Panel & Plywood

Plywood is a product made up of numerous thin strips of wood, known as veneers.

Each veneer sheet is laid on top of each other with the grain of each alternating sheet running in opposition direction and bonded with glue into a plywood sheet.   This method of construction creates a very strong and versatile man-made timber material which is less susceptible to expansion and shrinkage.

The majority of plywood is made from an odd number of layers, called plies (typically 3, 5 or 7), with an equal number of plies on each side of the center ply.

One side of the plywood sheet is known as the “face” which is normally the side which would be seen in most applications and is generally the superior side.  The other side is known as the “back” and is generally not as appealing and maybe rough.  You can purchase plywood that has two goods sides for those applications where both sides of the sheet will be visible.

General Information

Plywood is available in various lengths, widths and thicknesses. Standard dimensions for length are 1800mm, 2400mm and 2700mm.  Width is generally 1200mm.  Sizing can be imperial (2440mm) or metric (2400mm).

Thicknesses are available from 3, 4, 6, 7, 9, 12, 15, 17, 18, 19, 20, 21, 25 and 28mm.  Thicknesses vary between different manufacturers and products.

When specifying plywood the following information should be supplied:

  • Dimensions
  • Type of Plywood
  • Structural Rating (where required)
  • Veneer Grade
  • Glue Bond
  • Treated or Untreated

Glue Bonds

Glue Bonds

There are four types of glue bond for plywood manufacture described in decreasing order of durability.

Type A – produced from a phenol formaldehyde resin which, sets permanently under controlled heat and pressure.  It gives a permanent bond that will not deteriorate in heat or cold or under wet conditions.  It is used for marine plywood, structural plywood and exterior plywood which has long term exposure to wet or damp conditions.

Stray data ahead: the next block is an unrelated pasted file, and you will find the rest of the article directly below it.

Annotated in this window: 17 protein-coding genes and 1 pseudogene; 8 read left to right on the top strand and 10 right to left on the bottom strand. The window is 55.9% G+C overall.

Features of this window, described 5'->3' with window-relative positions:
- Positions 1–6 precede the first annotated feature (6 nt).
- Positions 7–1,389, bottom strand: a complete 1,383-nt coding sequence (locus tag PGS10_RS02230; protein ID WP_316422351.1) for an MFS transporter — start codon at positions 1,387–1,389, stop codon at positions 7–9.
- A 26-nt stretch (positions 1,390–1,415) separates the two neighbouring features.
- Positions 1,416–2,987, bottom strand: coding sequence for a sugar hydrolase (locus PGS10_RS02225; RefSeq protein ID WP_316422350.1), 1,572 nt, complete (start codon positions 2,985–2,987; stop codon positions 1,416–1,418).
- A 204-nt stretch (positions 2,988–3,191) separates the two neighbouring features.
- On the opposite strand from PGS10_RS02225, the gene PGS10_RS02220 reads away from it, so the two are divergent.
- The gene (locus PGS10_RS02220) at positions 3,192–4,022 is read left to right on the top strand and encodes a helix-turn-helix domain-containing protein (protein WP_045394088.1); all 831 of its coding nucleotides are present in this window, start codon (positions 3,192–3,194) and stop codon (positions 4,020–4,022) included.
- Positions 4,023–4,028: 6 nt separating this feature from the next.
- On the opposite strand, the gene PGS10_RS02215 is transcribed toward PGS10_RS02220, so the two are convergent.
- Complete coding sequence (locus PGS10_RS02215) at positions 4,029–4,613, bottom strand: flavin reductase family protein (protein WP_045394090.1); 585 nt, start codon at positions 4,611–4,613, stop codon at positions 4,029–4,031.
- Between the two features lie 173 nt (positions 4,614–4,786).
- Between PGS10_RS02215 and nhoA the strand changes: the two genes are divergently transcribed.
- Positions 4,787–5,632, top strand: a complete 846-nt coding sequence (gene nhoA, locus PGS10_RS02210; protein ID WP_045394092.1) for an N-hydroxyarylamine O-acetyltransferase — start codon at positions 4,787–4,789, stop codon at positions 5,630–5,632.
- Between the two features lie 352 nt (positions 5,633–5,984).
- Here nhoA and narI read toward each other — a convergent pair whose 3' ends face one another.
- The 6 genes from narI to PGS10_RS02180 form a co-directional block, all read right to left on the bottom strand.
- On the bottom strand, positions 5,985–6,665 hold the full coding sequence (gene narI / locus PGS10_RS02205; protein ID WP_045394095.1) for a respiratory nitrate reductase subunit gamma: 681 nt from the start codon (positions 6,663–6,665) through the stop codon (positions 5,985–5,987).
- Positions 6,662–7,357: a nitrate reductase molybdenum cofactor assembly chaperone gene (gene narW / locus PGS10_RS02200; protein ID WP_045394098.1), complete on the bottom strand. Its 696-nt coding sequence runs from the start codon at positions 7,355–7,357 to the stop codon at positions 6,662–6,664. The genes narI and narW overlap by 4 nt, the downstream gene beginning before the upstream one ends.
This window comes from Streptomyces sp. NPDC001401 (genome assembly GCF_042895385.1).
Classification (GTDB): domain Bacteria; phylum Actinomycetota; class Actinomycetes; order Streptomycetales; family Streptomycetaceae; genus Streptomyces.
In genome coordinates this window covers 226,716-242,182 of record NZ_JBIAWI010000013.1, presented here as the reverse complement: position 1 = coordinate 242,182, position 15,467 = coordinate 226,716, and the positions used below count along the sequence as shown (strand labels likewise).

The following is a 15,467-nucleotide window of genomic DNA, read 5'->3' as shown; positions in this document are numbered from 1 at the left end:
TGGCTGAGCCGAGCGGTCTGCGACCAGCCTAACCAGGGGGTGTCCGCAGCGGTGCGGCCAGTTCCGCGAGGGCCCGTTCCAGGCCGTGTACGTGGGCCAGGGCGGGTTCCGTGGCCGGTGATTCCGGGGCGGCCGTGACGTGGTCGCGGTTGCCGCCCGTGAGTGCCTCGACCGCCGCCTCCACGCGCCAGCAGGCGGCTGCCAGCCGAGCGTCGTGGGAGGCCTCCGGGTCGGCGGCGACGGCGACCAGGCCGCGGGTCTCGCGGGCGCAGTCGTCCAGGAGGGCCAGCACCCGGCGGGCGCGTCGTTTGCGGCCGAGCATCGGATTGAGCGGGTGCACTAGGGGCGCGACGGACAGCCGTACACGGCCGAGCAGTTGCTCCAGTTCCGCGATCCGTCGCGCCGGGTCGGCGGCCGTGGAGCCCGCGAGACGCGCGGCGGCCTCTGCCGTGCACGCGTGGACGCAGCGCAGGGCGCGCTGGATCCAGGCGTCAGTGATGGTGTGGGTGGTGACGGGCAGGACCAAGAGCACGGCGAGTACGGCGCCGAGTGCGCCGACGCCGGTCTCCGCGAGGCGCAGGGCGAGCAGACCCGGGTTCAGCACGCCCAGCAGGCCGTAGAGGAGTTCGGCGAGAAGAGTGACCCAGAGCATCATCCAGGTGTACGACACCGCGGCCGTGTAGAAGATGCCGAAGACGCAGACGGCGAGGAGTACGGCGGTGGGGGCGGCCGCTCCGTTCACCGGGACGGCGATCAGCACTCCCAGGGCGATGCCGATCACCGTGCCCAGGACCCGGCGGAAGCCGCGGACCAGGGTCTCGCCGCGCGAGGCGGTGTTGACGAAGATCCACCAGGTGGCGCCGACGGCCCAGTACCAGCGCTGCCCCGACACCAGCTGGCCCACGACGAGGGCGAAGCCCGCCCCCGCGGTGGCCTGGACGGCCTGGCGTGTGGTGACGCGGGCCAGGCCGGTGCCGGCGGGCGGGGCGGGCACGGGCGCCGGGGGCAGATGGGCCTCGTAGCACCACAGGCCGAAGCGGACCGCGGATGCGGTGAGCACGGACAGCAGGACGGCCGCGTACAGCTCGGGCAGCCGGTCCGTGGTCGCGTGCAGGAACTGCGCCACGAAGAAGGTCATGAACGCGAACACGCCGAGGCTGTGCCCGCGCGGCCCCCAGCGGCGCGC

Type B – produced from melamine fortified urea formaldehyde resin (MUF) which sets under controlled heat and pressure.  Type B is suitable for plywood involved in up to two years full exposure to the weather such as in formwork plywood or exterior doorskins.

Type C & Type D – produced from urea formaldehyde resin (UF) which sets under controlled heat and pressure.  These are interior bonds which are not recommended for any purpose where exterior conditions are involved.  Even for interior purposes, C & D should not be recommended for structural applications.  For areas around sinks, vanities and laundry tubs, Type A bonded plywood should be used.


Veneer Grades

Veneer Grades

There are four main veneer qualities specified for plywood and these are:

Grade A
A high quality appearance grade veneer suitable for clear finishing.

Textured exterior cladding Interior wall lining Interior ceiling lining Furniture & joinery

Grade B
An appearance grade suitable for high quality paint finishing.

Furniture & joinery Concrete formwork Primary sheathing Signs Engineered components

Grade C
A non-appearance grade with a solid surface. All imperfections such as knot holes or splits are filled.

Concrete formwork Gussets Roof decking Flooring Sub sheathing Bins, boxes & crates Stressed skin panels Hoardings

Grade D
A non-appearance grade with permitted open imperfections. Limited number of knots and knot holes up to 75mm wide are permitted.

Structural components Beams & portals Roofing Bracing Utility buildings

Stress Grades

Stress Grades

Each stress grade is equally satisfactory for use in structural applications.  The higher the stress grade, the thinner the plywood requirement will be to perform the same structural function.

The following table is a guide to the thicknesses and stress grades required for typical applications:

Application Thicknesses Stress Grade
Lining panels 3 – 15 N/A
Residential flooring 13, 15, 17 F11, F14
Industrial flooring 17 – 25+ F11 – F22
Diaphragms 9 – 15 F11, F14
Bracing (shearwalls) 3 – 15 F11, F14, F27
Box beams 7 – 12 F11, F14
Portal frame gussets 12 – 25 F11, F14


Treatment Options

Ammoniacal Copper Quaternary – ACQ is a water based preservative that prevents decay from fungi and insects

  • Used with veneers
  • 100% take-up

Envelope – LOSP / CCA

  • Not 100%
  • Cut edges have to be chemically re-treated

Systems & 'H' Levels

Level Application Type Against Process
H2 Above Ground Perigen Termite Veneer 100%
H3 Above Ground Ruply / AQ Anti-Rot / Termite Veneer 100%
H3 Above Ground LOSP / CCA Anti-Rot / Termite Envelope
H4 Ground Contact CCA / ACQ Anti-Rot / Termite Envelope
H5 In Ground Contact CCA Anti-Rot / Termite Envelope


Perforation and Laser Cutting

Many panel products can be perforated with either holes or slots which allow the panels to be used in areas where sound attenuation is important. Areas where this may be applicable include internal ceiling and wall linings in schools, public halls, gymnasiums, offices and other commercial premises. Most panel products can be perforated with decorative timber veneers being the most common. A standard range of hole sizes and patterns allows specifiers to achieve their sound requirements for any given area.

Laser cutting allows the flexibility of design to come to the fore as each project can be custom designed. Laser cut panels can be used as room partitions and feature panels.